In London, the famous Abbey Road studios open their doors to the public

In London, the famous Abbey Road studios open their doors to the public

Album cover

This is where some of the biggest hits of the last decades were born. Famous studios Abe Road, Located in London on the street of the same name, this week, at their 90th anniversary, open their doors to the public exceptionally.

Until this Sunday, visitors have the opportunity to penetrate one of the music temples. Tickets, however, cost around one hundred euros anyway, allowing access to three original registration rooms, dating back to 1931. Recording consoles from the 1960s will also be on display. Only famous instruments, including the piano used by the zombies, the Russ Conway or the Beatles.

From Kanye West to The Beatles to Adele

The famed establishment especially welcomed Pink Floyd, Kate Bush, Oasis, Kanye West, Adele, Ed Sheeran or Frank Ocean, but above all the Beatles. The eleventh studio album of the British pop group, which bears the title Abe Road, Featuring a cover image of the famous labeled street with its 4 members passing by.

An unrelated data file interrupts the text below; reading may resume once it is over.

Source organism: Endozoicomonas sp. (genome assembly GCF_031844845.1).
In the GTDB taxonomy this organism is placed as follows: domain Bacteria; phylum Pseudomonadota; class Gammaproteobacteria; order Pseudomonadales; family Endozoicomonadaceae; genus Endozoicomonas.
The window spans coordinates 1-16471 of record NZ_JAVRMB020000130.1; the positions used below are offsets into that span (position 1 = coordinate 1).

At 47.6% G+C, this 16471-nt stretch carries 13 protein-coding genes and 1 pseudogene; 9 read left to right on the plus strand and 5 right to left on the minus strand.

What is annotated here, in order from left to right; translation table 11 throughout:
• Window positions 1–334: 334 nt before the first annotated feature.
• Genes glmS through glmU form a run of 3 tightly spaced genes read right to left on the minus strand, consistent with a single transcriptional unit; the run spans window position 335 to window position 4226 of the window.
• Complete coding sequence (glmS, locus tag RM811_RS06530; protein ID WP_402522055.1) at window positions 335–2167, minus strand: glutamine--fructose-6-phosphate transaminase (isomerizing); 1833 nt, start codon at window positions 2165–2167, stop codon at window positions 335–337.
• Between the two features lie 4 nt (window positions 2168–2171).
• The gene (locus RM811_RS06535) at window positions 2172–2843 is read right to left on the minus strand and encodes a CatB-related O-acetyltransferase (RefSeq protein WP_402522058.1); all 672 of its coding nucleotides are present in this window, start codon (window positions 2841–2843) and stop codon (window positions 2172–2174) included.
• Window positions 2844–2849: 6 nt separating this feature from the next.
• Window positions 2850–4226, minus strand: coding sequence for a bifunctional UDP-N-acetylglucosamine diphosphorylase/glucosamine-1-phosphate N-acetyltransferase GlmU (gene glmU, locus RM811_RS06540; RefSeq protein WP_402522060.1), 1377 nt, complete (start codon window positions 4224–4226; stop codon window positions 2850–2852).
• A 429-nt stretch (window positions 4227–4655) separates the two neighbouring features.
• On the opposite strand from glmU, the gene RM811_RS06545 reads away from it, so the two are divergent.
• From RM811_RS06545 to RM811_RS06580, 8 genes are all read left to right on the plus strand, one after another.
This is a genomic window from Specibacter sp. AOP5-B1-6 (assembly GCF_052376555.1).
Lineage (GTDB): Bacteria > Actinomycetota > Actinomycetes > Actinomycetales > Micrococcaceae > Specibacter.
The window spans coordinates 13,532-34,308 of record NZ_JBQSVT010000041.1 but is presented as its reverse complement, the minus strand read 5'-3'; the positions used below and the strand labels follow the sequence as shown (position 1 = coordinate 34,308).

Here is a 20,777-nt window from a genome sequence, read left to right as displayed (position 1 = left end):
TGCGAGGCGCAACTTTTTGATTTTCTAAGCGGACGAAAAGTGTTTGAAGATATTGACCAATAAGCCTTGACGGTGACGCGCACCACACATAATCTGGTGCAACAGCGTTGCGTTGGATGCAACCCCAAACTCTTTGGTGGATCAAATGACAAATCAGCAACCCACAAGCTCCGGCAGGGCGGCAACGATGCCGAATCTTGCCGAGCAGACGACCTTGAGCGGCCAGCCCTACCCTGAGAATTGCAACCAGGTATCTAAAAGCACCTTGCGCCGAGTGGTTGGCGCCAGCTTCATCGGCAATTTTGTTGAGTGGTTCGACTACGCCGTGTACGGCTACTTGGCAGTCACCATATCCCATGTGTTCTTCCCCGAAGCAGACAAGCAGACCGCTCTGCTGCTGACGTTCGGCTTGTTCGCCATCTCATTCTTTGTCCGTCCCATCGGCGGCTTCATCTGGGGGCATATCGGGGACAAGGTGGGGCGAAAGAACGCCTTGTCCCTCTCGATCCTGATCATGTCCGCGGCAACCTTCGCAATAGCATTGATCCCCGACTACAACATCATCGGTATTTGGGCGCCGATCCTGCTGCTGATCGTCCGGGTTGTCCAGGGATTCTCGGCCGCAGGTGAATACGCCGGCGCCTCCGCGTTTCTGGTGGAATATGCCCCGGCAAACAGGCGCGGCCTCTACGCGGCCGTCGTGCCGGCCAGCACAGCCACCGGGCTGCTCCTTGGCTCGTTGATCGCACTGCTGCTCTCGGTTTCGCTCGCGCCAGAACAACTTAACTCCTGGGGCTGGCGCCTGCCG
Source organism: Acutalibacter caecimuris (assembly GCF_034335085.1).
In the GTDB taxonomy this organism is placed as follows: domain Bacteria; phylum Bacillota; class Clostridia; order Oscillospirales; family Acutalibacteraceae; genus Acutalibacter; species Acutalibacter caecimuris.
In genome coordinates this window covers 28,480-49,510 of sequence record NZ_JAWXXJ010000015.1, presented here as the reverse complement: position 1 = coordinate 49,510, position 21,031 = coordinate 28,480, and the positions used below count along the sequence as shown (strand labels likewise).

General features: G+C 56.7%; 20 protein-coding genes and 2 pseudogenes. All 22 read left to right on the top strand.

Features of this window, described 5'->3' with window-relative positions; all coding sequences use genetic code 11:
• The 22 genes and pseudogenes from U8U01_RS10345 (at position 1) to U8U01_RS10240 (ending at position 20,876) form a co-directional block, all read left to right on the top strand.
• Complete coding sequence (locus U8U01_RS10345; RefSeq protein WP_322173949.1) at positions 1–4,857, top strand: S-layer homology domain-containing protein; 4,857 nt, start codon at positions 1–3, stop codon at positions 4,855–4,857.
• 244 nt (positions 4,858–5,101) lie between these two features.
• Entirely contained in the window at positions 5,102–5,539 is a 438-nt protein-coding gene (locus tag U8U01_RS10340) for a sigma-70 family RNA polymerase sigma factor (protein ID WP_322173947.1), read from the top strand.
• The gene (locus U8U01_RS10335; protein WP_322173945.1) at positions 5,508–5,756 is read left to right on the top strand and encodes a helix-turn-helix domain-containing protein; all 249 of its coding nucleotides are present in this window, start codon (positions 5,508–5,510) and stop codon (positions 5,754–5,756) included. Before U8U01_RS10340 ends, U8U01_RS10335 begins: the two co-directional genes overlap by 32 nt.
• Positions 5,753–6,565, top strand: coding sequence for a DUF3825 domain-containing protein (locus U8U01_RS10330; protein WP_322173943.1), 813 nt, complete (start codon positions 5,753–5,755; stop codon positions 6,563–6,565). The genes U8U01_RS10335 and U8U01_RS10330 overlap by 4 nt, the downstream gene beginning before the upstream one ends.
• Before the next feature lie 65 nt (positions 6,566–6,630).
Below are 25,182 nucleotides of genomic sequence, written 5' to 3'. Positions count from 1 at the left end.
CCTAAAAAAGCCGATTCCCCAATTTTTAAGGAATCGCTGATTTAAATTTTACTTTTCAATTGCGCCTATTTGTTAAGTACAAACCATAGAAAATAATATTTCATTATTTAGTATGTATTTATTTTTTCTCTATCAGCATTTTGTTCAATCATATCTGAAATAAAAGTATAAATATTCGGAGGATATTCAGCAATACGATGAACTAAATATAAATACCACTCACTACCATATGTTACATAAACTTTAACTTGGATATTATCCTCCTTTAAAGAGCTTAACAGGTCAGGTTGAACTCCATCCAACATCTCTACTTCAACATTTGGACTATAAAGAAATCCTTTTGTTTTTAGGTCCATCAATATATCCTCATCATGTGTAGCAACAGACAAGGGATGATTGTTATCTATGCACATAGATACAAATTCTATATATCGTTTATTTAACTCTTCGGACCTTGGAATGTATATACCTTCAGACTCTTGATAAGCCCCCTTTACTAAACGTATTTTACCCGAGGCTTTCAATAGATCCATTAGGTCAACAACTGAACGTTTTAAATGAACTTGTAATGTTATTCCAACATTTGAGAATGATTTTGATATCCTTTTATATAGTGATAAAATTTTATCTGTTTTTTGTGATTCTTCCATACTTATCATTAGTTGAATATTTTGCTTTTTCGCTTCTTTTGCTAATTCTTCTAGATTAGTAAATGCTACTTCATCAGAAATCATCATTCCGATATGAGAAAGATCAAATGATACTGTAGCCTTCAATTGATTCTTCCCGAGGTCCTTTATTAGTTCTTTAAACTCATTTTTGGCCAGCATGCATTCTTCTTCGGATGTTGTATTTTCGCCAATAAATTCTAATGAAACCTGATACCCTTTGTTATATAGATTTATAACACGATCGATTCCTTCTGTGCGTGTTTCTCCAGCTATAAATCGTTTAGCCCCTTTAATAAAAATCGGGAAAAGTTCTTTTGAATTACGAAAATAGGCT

Celebrating 90 years of Abe Road by inviting the public to cross the “No Entry” signs is a great way to share the magic of this place, ”the site told the site. NME General Manager of the Studio. “Abe Road Open Days is a rare and fascinating opportunity to discover the stories behind some of the best songs that have ever been the soundtrack of our lives, where they were created.”

Visitors can also learn more about the studios’ relationship with the world of cinema. Staging will allow you to discover how the music of many blockbusters, including the trilogy, was recorded Lord of the Rings, Some pictures of the franchise Harry Potter Or Gravity.

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Original article published on BFMTV.com

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About the Author: Cory Weinberg

Cory Weinberg covers the intersection of tech and cities. That means digging into how startups and big tech companies are trying to reshape real estate, transportation, urban planning, and travel. Previously, he reported on Bay Area housing and commercial real estate for the San Francisco Business Times. He received a "best young journalist" award from the National Association of Real Estate Editors.

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